Thursday, November 8, 2007

Senators rewrite history book with 13-1 start

The Ottawa Senators have certainly proven their 2007 Stanley Cup Finals appearance was no fluke. Remember when seemed Toronto would always get in their way from going deep into the postseason?

They may have fallen three wins short of their first championship in modern franchise history, the Senators seem to be quite motivated to get another shot. Not only have they defied naysayers, they've caught the attention of the hockey world with an amazing start to the 2007-2008 season.

Until they can do it in the playoffs against Toronto, the consolation prize in any success Ottawa can have in this Battle of Ontario rivalry is dominating during the regular season (15-4 in their last 19 post-lockout meetings). That trend remained the same on Tuesday night with a 5-1 pasting of the Maple Leafs at Scotiabank Place to improve to a league-best 13-1 on the season. Ottawa also set a new club record by extending their winning streak to eight games.

The Senators' 14-game start set a new NHL record for most wins and points in that span, eclipsing a 12-2 mark held by the 2005-2006 Detroit Red Wings and the 2006-2007 Buffalo Sabres. Both of those teams earned 25 points as each had one non-regulation loss.

Originally signed last year to be their starting goalie and lost the job to Ray Emery, it appears that Martin Gerber has earned it back for now. With Emery sidelined by injury, Gerber is poised to take full advantage of his second chance. He made 30 saves on the night with only Nikolai Antropov scoring against him in the second period. The Senators setting a new league record would not be overshadowed by Mark Bell making his Toronto debut after completing a 15-game suspension.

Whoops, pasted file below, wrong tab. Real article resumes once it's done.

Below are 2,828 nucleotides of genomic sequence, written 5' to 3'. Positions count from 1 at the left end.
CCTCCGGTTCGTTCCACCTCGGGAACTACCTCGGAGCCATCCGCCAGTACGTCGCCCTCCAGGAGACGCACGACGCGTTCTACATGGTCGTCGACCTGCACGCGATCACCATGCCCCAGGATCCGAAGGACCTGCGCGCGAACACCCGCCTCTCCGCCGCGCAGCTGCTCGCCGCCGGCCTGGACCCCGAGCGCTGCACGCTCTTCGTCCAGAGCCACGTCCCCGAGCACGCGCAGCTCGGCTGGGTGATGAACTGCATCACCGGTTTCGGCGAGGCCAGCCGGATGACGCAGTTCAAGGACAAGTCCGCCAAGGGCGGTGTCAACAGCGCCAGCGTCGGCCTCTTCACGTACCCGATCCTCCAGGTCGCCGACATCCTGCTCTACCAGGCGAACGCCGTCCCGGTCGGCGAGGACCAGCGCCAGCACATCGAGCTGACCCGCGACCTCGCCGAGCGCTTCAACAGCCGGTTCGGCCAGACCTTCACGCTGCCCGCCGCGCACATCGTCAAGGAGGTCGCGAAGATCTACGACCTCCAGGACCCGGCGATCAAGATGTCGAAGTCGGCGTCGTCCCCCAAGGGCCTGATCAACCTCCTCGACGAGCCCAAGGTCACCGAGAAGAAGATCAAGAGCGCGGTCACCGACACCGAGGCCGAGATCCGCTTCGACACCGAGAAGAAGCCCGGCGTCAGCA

Will this 13-1 start mean another trip back to the Stanley Cup Finals? That remains to be seen, but the two teams that shared the old record had mixed playoff results. The Red Wings were knocked out by the Edmonton Oilers in the opening round two seasons ago and the Sabres lost to these very Senators in the 2007 Eastern Conference Finals. Sometimes, it gets tougher to maintain this high level of success over a marathon 82-game schedule without running into any obstacle along the way. But I can truly say that barring an injury to a key player, the deterioration of a sound system implemented by head coach John Paddock or a dropoff in Gerber's or Emery's play, the Senators should be in the mix all season to come out of the East next spring.

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